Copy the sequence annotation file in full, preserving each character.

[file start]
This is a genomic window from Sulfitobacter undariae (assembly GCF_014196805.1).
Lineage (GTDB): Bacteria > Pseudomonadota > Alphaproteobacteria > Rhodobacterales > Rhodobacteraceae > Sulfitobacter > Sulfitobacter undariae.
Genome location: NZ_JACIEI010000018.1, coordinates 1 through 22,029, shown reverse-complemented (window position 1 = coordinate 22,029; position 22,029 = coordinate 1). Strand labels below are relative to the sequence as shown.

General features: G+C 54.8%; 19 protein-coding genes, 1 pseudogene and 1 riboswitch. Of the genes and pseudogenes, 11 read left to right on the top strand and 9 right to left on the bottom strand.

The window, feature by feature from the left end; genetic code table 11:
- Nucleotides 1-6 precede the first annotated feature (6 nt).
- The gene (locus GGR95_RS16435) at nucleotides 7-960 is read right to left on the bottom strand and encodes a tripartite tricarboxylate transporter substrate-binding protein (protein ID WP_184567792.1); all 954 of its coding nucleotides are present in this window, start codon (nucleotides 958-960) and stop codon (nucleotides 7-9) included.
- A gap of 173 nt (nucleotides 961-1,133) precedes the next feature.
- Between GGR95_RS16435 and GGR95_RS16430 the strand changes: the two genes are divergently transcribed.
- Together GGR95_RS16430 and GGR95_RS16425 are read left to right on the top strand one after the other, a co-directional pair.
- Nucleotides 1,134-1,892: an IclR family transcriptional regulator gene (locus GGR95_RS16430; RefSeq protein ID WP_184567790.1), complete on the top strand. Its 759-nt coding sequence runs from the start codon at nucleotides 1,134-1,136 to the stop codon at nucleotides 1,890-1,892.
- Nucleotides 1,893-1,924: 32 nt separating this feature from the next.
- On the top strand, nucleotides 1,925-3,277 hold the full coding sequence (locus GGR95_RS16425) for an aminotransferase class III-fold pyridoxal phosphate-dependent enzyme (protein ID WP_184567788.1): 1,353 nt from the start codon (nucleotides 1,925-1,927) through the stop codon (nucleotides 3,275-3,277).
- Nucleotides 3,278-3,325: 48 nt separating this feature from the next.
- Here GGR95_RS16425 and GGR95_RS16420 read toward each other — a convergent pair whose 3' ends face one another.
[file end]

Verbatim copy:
This is a genomic window from Sulfitobacter undariae (assembly GCF_014196805.1).
Lineage (GTDB): Bacteria > Pseudomonadota > Alphaproteobacteria > Rhodobacterales > Rhodobacteraceae > Sulfitobacter > Sulfitobacter undariae.
Genome location: NZ_JACIEI010000018.1, coordinates 1 through 22,029, shown reverse-complemented (window position 1 = coordinate 22,029; position 22,029 = coordinate 1). Strand labels below are relative to the sequence as shown.

General features: G+C 54.8%; 19 protein-coding genes, 1 pseudogene and 1 riboswitch. Of the genes and pseudogenes, 11 read left to right on the top strand and 9 right to left on the bottom strand.

The window, feature by feature from the left end; genetic code table 11:
- Nucleotides 1-6 precede the first annotated feature (6 nt).
- The gene (locus GGR95_RS16435) at nucleotides 7-960 is read right to left on the bottom strand and encodes a tripartite tricarboxylate transporter substrate-binding protein (protein ID WP_184567792.1); all 954 of its coding nucleotides are present in this window, start codon (nucleotides 958-960) and stop codon (nucleotides 7-9) included.
- A gap of 173 nt (nucleotides 961-1,133) precedes the next feature.
- Between GGR95_RS16435 and GGR95_RS16430 the strand changes: the two genes are divergently transcribed.
- Together GGR95_RS16430 and GGR95_RS16425 are read left to right on the top strand one after the other, a co-directional pair.
- Nucleotides 1,134-1,892: an IclR family transcriptional regulator gene (locus GGR95_RS16430; RefSeq protein ID WP_184567790.1), complete on the top strand. Its 759-nt coding sequence runs from the start codon at nucleotides 1,134-1,136 to the stop codon at nucleotides 1,890-1,892.
- Nucleotides 1,893-1,924: 32 nt separating this feature from the next.
- On the top strand, nucleotides 1,925-3,277 hold the full coding sequence (locus GGR95_RS16425) for an aminotransferase class III-fold pyridoxal phosphate-dependent enzyme (protein ID WP_184567788.1): 1,353 nt from the start codon (nucleotides 1,925-1,927) through the stop codon (nucleotides 3,275-3,277).
- Nucleotides 3,278-3,325: 48 nt separating this feature from the next.
- Here GGR95_RS16425 and GGR95_RS16420 read toward each other — a convergent pair whose 3' ends face one another.